Mural Musings -- As a born-and-raised Spokanite who has moved to Cheyenne, Wyo., coming home for vacation and seeing the article "Off the Wall" (8/28/03) opened my eyes to what Spokane wants to hide.
I am a case manager for a substance abuse treatment center, and the first time I saw this mural it did seem a little distorted. But if you don't just look at it as you are driving by, but stop and view it like art is supposed to be viewed, people would see the truth of what sort of damage is going on. Addicts of any sort who are in a desperate search to free themselves from their pain can see that there is an open door to recovery -- it is right there in front of them.
I don't mean to offend people who don't understand what this lifestyle can do. Before I started to work with people with addictions, I didn't understand it as much as I thought. This work of art shows people that drugs are out there, and that we can help our families and friends who are going down that road of danger.
I support the ministry wholeheartedly and wish that people who drive by would actually pull off the road and see the mural's true meaning.
Substance Abuse Case Manager
Keep the Commandments -- Where were President Bush, Attorney General Ashcroft, Rep. George Nethercutt and all the other "Christian" congressmen when the federal government removed the Ten Commandments monument from the Alabama State Supreme Court building? Why didn't they help Chief Justice Roy Moore in his three-year battle to keep the monument on public display?
When we invaded Iraq, President Bush said the rule of law would replace the rule of tyrants in Iraq. The rule of law in our country is the Constitution and legal system that are based on the Ten Commandments and the Bible. The fourth commandment honoring the Sabbath is recognized in the Constitution, and the fact that the Constitution ends with "in the year of our Lord," reflects the truth of the First Commandment.
Without the Ten Commandments, the rule of law becomes lawlessness and eventually tyranny. As they watched the Ten Commandments being removed, our soldiers must have been asking what they are fighting and dying for: the rule of law or the rule of men?
Comp Plan Was Competent -- The article by Richard Rush in his commentary, "Goodbye Comp Plan" (8/28/03), regarding the major amendment to the Comprehensive Plan, was excellent. I might add that the Neighborhood Planning Process, which will address how commercial areas will expand in their specific neighborhoods, is being overlooked by the City Council.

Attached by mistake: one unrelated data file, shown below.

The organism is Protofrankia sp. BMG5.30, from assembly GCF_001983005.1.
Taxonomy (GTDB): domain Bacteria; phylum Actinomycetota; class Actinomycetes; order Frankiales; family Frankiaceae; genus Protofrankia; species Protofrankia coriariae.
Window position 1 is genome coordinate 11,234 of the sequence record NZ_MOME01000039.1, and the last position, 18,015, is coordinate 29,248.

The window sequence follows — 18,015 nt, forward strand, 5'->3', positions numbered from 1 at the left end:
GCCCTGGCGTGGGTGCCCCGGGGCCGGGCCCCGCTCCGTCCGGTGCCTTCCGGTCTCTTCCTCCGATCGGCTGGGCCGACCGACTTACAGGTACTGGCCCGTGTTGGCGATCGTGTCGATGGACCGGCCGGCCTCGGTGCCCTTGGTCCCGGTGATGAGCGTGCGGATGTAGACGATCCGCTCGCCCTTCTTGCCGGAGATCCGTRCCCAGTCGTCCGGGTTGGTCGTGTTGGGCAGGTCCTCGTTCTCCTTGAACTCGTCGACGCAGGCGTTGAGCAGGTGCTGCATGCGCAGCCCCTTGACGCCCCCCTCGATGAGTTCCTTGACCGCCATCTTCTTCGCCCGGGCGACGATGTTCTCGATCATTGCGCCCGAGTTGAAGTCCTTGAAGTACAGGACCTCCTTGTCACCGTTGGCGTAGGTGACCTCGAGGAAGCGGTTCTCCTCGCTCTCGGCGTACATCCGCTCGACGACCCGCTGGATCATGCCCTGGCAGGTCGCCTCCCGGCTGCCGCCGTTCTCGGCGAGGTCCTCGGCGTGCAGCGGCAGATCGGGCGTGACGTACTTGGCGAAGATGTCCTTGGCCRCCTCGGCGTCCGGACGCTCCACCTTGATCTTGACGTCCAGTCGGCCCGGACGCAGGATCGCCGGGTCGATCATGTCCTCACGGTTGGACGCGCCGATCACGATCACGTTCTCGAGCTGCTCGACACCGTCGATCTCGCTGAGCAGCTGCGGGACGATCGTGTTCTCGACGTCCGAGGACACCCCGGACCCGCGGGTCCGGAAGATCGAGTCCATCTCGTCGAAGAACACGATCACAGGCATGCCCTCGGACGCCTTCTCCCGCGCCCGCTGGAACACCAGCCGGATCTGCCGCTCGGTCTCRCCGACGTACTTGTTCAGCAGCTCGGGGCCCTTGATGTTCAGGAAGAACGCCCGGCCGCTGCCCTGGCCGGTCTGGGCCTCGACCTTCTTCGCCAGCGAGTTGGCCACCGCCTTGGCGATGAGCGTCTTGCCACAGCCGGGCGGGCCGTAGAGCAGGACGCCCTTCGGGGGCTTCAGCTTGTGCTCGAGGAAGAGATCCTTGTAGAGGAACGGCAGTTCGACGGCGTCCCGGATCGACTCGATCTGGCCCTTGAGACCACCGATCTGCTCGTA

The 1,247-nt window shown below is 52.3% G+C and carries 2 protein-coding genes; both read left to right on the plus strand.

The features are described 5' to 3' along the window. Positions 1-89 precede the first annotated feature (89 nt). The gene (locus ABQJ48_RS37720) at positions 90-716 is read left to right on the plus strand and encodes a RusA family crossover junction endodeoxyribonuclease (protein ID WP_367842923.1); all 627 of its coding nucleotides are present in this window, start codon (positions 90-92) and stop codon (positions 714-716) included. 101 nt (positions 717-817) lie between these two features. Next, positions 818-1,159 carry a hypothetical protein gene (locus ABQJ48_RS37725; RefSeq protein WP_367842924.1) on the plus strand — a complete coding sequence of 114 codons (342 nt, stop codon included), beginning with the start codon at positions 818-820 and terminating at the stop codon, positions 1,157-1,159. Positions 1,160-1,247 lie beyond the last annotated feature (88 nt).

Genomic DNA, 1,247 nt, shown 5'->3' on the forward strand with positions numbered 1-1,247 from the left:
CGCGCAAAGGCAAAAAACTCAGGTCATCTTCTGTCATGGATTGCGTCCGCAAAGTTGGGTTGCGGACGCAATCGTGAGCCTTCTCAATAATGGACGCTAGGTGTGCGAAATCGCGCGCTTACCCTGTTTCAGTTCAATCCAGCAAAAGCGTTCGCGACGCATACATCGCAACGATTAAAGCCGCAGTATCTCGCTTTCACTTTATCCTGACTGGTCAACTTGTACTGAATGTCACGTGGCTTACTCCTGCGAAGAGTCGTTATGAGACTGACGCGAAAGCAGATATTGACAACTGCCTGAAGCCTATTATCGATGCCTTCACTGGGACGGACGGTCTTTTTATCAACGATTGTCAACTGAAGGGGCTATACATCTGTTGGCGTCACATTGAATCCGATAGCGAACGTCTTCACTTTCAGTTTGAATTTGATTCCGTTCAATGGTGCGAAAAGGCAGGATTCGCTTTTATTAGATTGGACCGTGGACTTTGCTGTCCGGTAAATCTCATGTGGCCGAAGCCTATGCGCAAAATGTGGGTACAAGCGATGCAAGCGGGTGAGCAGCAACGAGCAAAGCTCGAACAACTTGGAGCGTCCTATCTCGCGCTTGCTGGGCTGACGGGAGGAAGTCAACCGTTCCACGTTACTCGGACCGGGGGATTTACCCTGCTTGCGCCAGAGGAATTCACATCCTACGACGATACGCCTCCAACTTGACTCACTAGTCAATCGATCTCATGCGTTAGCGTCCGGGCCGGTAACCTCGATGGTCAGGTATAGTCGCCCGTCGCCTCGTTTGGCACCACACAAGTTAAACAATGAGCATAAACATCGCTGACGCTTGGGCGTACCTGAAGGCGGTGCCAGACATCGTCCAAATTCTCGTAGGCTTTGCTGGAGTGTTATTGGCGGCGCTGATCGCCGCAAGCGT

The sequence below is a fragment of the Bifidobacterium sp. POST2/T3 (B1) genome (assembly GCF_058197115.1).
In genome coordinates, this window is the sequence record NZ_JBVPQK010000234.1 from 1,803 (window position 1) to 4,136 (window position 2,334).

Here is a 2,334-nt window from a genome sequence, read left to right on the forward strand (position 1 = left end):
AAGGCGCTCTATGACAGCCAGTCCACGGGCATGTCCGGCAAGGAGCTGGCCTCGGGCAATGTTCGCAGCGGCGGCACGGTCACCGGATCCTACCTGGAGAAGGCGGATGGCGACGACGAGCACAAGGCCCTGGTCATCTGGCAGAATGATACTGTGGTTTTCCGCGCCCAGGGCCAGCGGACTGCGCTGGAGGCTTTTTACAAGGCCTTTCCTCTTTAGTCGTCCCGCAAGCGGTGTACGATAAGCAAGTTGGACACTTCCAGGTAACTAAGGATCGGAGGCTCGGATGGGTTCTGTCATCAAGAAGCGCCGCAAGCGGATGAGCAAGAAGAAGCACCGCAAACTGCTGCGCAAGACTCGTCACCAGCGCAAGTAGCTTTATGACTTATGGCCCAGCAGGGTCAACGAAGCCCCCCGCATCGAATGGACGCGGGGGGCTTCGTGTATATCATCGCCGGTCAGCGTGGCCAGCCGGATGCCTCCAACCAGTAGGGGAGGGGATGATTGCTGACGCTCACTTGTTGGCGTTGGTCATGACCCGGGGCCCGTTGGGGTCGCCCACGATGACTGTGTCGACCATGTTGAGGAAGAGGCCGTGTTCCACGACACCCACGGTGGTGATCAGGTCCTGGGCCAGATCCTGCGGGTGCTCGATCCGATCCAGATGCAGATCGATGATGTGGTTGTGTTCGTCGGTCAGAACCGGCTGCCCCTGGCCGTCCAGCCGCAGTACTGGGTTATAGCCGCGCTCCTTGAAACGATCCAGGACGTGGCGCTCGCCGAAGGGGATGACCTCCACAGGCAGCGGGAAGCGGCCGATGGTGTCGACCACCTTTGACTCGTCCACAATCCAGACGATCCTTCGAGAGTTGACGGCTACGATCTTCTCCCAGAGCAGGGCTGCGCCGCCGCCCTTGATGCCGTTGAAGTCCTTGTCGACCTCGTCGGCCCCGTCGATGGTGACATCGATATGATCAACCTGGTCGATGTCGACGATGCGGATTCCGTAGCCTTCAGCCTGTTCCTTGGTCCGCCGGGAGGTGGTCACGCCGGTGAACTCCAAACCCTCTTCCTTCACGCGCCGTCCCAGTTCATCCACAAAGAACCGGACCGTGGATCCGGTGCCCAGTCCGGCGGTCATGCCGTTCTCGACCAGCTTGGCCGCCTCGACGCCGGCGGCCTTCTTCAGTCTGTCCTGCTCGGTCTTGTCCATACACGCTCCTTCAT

Rush is correct in defending the years of work by hundreds of volunteers to create a plan that would guide growth in our city. Why is the City Council so anxious to allow this rezone after only two years of the Plan's adoption, when there is no clear intent on what will be built on the property? Why are they ignoring the recommendations to oppose this by their own staff and Plan Commission? By the time this letter is printed, the hearing will have happened, and we will know whether they are willing to support the Comp Plan in the face of an illogical zoning request. It really puts a blemish on the amendment process.
Strong Mayor Is History -- The theme of Bill Stimson's opinion piece, "Making Sense Out of City Hall" (8/21/03), was set forth in his comment: "Spokane had the commissioner form for 50 years. It had the City Manager form for 40 years. It could afford to experiment with the Strong Mayor form for more than three years..."
George Santayana once said, "Those who cannot remember the past are condemned to repeat it." Spokane seems to have forgotten its past.
One hundred years ago, Spokane had a strong mayor and a city council elected from five districts. The council members were perpetually arguing over the distribution of the city's services. When they were not squabbling among themselves, they would be contending with the mayor. In 1910, exasperated citizens voted the system out and adopted the commission form.
About 1915, good government types proposed the council-manager form as a remedy for the corrupt political machines that had gained control of so many American cities. The new system accomplished this by replacing the political spoils system with experienced, professional management with ultimate control vested in an elected city council.
The council-manager form has steadily gained acceptance. Today, a majority of all U.S. cities with a population over 2,500 use the council-manager system. In the 11 Western states, there are 90 cities with populations over 100,000. All but 12 use the council-manager system. About 70 of those cities are between 100,000 and 300,000, and all but four of those use the council-manager form.
Such overwhelming acceptance attests to the soundness of council-manager government.
former Mayor of Spokane
Corrections -- In last week's story on the convention center expansion ("A Decision (Finally)" 8/28/03), Kevin Twohig was mistakenly referred to as a Public Facilities District board member; in fact, he is the PFD's executive director. In our Back to College section, in the preview on Whitworth College, the new Weyerhaeuser Hall was mistakenly pegged as a $1.7 million project. In fact, the building cost $7.1 million.